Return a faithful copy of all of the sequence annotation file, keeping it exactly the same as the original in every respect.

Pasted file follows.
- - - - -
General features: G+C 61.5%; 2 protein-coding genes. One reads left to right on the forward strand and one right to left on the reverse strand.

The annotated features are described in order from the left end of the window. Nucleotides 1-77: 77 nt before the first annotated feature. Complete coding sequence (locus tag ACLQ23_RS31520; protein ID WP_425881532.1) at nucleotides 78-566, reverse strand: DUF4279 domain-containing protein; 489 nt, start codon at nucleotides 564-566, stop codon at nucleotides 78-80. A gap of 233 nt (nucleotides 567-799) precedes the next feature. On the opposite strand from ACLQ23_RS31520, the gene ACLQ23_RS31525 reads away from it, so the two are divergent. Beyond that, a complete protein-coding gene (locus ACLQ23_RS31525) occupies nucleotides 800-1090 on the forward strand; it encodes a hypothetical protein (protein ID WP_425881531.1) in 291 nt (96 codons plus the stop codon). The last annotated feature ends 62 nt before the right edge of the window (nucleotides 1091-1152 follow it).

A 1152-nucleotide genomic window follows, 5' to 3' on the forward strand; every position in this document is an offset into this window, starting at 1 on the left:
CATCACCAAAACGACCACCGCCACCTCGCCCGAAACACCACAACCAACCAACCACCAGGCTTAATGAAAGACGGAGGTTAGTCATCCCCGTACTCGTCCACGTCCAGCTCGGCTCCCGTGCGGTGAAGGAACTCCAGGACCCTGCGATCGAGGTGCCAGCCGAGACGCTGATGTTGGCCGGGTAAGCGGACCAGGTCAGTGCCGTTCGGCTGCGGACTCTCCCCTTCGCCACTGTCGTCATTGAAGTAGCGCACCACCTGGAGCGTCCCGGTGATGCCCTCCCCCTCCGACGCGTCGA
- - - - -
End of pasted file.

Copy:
General features: G+C 61.5%; 2 protein-coding genes. One reads left to right on the forward strand and one right to left on the reverse strand.

The annotated features are described in order from the left end of the window. Nucleotides 1-77: 77 nt before the first annotated feature. Complete coding sequence (locus tag ACLQ23_RS31520; protein ID WP_425881532.1) at nucleotides 78-566, reverse strand: DUF4279 domain-containing protein; 489 nt, start codon at nucleotides 564-566, stop codon at nucleotides 78-80. A gap of 233 nt (nucleotides 567-799) precedes the next feature. On the opposite strand from ACLQ23_RS31520, the gene ACLQ23_RS31525 reads away from it, so the two are divergent. Beyond that, a complete protein-coding gene (locus ACLQ23_RS31525) occupies nucleotides 800-1090 on the forward strand; it encodes a hypothetical protein (protein ID WP_425881531.1) in 291 nt (96 codons plus the stop codon). The last annotated feature ends 62 nt before the right edge of the window (nucleotides 1091-1152 follow it).

A 1152-nucleotide genomic window follows, 5' to 3' on the forward strand; every position in this document is an offset into this window, starting at 1 on the left:
CATCACCAAAACGACCACCGCCACCTCGCCCGAAACACCACAACCAACCAACCACCAGGCTTAATGAAAGACGGAGGTTAGTCATCCCCGTACTCGTCCACGTCCAGCTCGGCTCCCGTGCGGTGAAGGAACTCCAGGACCCTGCGATCGAGGTGCCAGCCGAGACGCTGATGTTGGCCGGGTAAGCGGACCAGGTCAGTGCCGTTCGGCTGCGGACTCTCCCCTTCGCCACTGTCGTCATTGAAGTAGCGCACCACCTGGAGCGTCCCGGTGATGCCCTCCCCCTCCGACGCGTCGA